When we first decided to introduce Diamond Frost®, way back in 2003, we knew we had a pretty cool plant on our hands, but we didn't really understand just how great she was. It wasn't until we sent her out to the public and university trials in the summer of 2004 that we began to understand just how special she was! That fall the trial reports started to trickle in and I began to notice that this frilly, rather unassuming plant was winning top performance awards from practically every trial. In 2004 alone, she won 30 awards and has continued to add to her trophy shelf with a total of 172 awards and counting from trials in Texas to Quebec and Massachusetts to Oregon - and everywhere in between! By the time she made it to retail garden centers in the spring of 2005, we knew we had an amazing plant on our hands, we just had to convince everyone else of the same thing.


The challenge with Diamond Frost® at the garden center is she doesn't look like she's "all that" when she's sitting there in a 4-inch pot. She might look cute and sweet, but she doesn't look like a plant that will thrive in almost all conditions. In order to really understand just how great Diamond Frost® is, you have to take her home and grow her yourself. Sales for a few plants start out like they were shot from a cannon, Supertunia® Raspberry Diamond FrostBlast Petunia was one of those plants. Growers and gardeners alike took one look at the amazing color and we sold millions the first year that she was on the market. She is a great performer and still one of our top selling plants.


Diamond Frost® wasn't like that. She sold reasonably well her first year, but it took about three years before she really got momentum as word spread that she was really great in gardens almost everywhere. She isn't a screaming "look at me" kind of plant, but I've had her in my garden every year since we first introduced her and really can't imagine not having her somewhere in my garden every year.


Diamond Frost as a Landscape Planting

We always put emphasis on choosing plants with great versatility, but I think Diamond Frost® might be in a category all by herself. She is great in landscapes and containers. She is especially effective in the landscape, when you mass several plants together, although a single plant can hold its own too. She can work at the front edge of a bed or more towards the middle. She will create a mound of dainty white flowers that are forever in motion in the landscape.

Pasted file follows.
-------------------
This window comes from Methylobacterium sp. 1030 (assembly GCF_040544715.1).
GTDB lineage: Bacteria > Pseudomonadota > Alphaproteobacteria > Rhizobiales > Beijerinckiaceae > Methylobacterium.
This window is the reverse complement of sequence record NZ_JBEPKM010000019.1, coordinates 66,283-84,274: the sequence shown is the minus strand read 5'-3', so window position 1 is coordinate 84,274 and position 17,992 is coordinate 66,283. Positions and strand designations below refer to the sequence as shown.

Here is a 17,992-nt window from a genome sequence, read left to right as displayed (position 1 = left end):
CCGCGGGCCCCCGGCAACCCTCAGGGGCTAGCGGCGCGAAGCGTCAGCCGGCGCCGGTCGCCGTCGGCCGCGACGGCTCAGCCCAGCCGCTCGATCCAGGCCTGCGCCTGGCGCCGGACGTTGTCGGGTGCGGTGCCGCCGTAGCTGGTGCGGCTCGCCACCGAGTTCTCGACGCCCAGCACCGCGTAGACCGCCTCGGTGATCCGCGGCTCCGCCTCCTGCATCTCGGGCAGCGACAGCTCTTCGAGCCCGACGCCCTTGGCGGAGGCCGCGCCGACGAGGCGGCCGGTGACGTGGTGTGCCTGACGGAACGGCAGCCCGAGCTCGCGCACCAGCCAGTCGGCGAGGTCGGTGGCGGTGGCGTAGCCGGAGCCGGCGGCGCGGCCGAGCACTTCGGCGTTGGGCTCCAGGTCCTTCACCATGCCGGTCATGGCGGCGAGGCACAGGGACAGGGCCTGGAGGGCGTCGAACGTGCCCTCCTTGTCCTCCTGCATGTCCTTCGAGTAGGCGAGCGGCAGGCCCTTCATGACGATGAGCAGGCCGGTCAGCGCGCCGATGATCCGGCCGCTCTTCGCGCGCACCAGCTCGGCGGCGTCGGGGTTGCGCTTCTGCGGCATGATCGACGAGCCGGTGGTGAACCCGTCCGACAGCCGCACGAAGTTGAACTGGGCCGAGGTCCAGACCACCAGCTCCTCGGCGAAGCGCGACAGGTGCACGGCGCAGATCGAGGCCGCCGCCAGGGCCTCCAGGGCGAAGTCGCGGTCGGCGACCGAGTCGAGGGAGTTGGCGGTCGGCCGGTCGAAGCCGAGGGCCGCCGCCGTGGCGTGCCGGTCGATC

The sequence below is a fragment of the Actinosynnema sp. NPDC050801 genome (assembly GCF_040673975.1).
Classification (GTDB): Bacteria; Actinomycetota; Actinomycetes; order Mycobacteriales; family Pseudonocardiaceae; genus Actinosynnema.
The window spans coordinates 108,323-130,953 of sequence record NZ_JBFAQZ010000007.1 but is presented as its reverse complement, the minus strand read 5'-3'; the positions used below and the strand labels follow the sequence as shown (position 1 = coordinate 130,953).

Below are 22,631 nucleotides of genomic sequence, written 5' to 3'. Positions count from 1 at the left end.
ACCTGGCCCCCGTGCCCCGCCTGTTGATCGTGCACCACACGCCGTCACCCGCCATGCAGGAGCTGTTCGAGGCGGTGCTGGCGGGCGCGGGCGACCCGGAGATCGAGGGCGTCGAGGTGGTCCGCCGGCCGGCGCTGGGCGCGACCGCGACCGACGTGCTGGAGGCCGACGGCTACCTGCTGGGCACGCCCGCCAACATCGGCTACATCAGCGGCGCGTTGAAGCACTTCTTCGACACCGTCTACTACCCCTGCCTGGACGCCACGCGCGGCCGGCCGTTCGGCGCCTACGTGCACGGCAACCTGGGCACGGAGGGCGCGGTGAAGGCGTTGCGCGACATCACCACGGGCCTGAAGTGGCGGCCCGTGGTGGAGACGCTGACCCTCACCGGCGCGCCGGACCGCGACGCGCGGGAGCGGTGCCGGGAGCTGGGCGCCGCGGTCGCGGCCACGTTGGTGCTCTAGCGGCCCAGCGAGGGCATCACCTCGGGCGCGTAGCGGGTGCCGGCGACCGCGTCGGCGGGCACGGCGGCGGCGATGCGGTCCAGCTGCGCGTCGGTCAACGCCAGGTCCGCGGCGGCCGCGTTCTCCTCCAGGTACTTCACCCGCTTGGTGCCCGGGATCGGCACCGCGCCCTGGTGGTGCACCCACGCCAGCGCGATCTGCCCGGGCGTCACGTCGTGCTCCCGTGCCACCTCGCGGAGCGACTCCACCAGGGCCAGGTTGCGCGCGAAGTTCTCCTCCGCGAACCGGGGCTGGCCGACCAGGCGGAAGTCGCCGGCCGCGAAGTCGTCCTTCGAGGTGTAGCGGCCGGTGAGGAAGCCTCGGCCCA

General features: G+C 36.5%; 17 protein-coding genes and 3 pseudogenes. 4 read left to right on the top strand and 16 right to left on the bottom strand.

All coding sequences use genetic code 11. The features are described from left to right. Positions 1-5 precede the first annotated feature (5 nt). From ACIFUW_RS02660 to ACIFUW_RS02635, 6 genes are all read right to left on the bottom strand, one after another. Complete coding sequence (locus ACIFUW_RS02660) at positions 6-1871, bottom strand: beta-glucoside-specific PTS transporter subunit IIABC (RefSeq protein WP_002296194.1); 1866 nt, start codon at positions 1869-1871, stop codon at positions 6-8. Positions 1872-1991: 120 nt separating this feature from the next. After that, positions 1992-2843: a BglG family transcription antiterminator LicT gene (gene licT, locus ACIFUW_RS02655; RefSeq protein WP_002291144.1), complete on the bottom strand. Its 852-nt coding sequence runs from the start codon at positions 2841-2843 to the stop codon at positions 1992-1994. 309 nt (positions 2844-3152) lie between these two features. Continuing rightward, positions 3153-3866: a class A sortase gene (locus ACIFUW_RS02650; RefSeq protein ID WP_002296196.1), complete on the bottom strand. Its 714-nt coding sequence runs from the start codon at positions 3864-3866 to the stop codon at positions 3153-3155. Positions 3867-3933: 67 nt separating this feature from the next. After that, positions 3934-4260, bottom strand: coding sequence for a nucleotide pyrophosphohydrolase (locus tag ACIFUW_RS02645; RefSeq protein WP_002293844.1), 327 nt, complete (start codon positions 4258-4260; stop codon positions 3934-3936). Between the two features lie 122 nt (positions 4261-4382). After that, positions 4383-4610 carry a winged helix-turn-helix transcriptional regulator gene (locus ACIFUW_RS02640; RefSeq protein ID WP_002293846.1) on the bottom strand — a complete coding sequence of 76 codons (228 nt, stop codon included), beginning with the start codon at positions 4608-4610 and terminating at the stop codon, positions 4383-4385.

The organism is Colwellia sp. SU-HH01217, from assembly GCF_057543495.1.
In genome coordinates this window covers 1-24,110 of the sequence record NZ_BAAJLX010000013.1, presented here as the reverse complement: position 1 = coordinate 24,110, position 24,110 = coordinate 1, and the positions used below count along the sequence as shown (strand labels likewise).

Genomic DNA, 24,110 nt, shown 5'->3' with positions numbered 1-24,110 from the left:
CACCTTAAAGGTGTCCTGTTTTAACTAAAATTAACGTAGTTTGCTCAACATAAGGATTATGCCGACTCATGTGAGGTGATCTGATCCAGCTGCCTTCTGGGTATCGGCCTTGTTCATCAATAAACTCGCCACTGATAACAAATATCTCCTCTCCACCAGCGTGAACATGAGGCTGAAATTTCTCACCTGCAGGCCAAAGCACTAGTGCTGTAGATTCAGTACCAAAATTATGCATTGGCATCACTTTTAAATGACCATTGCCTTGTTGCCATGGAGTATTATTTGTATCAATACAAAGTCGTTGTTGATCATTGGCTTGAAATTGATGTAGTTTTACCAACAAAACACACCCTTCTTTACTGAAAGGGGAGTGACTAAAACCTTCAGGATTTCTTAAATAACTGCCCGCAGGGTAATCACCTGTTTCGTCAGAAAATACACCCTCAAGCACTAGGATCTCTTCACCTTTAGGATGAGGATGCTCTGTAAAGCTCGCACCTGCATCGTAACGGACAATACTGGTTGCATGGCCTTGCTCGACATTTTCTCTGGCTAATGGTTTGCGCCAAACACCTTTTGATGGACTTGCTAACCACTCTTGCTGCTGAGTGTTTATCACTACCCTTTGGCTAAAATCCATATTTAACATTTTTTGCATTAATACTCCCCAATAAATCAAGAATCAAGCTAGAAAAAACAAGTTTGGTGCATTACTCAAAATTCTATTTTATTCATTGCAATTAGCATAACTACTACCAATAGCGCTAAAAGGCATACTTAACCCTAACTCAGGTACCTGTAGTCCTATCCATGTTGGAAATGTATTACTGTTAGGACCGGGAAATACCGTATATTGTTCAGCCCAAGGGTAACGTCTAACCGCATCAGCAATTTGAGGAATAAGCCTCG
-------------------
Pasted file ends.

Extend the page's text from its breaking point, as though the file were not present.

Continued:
In containers, she will gladly mix and mingle with pretty much any plant out there. Baby's breath is a staple of cut flower arrangements. Diamond Frost® serves the same purpose in combination planters - adding fullness and delicate texture. She is also quite attractive when planted by herself in containers.


Diamond Frost as a Filler in a ContainerDiamond Frost® is heat and drought tolerant. I would generally consider her to be a full sun plant and she flowers most profusely with at least 6 hours of sun a day, however, she will also do quite well in shade, although flower power will be decreased in shady conditions. Diamond Frost® will tolerate both poor and rich soils. She does not do well with soils that stay too wet.


Diamond Frost® isn't cold tolerant and really won't flourish until the temperatures heat up a bit. In most climates she will function as an annual, however, you can overwinter her indoors, although she will stretch and get rather leggy. Prune her back in spring when you move her outdoors and she should bounce back quickly.


One last note, if you are allergic or have sensitivity towards latex you should take care when handling Diamond Frost®. The sap of all euphorbias contains a derivative of latex and could cause issues for anyone allergic to it. A good pair of gloves should alleviate any problems. For those that aren't allergic to latex, it would still be a good idea to wash the sap off of your hands after handling euphorbia plants. Sap should only be a problem when pruning the plant.


Diamond Frost Vital Stats

  • Type: Annual
  • Sun/Shade: Prefers full sun (at least 6 hours of sun a day), but will perform admirably in part shade and shade conditions also
  • Height: Medium, 12-18 inches
  • Spacing: 10 to 12 inches apart
  • Habit: Mounded, used as a filler plant for combination planters
  • Bloom Time: Planting to Frost


Note: Can be overwintered indoors. Like all euphorbias she will exude a sticky sap that contains latex from cut stems. If you have a latex allergy, you should be careful when handling all euphorbias, including Poinsettias.


Information provided by Proven Winners®; Kerry Meyer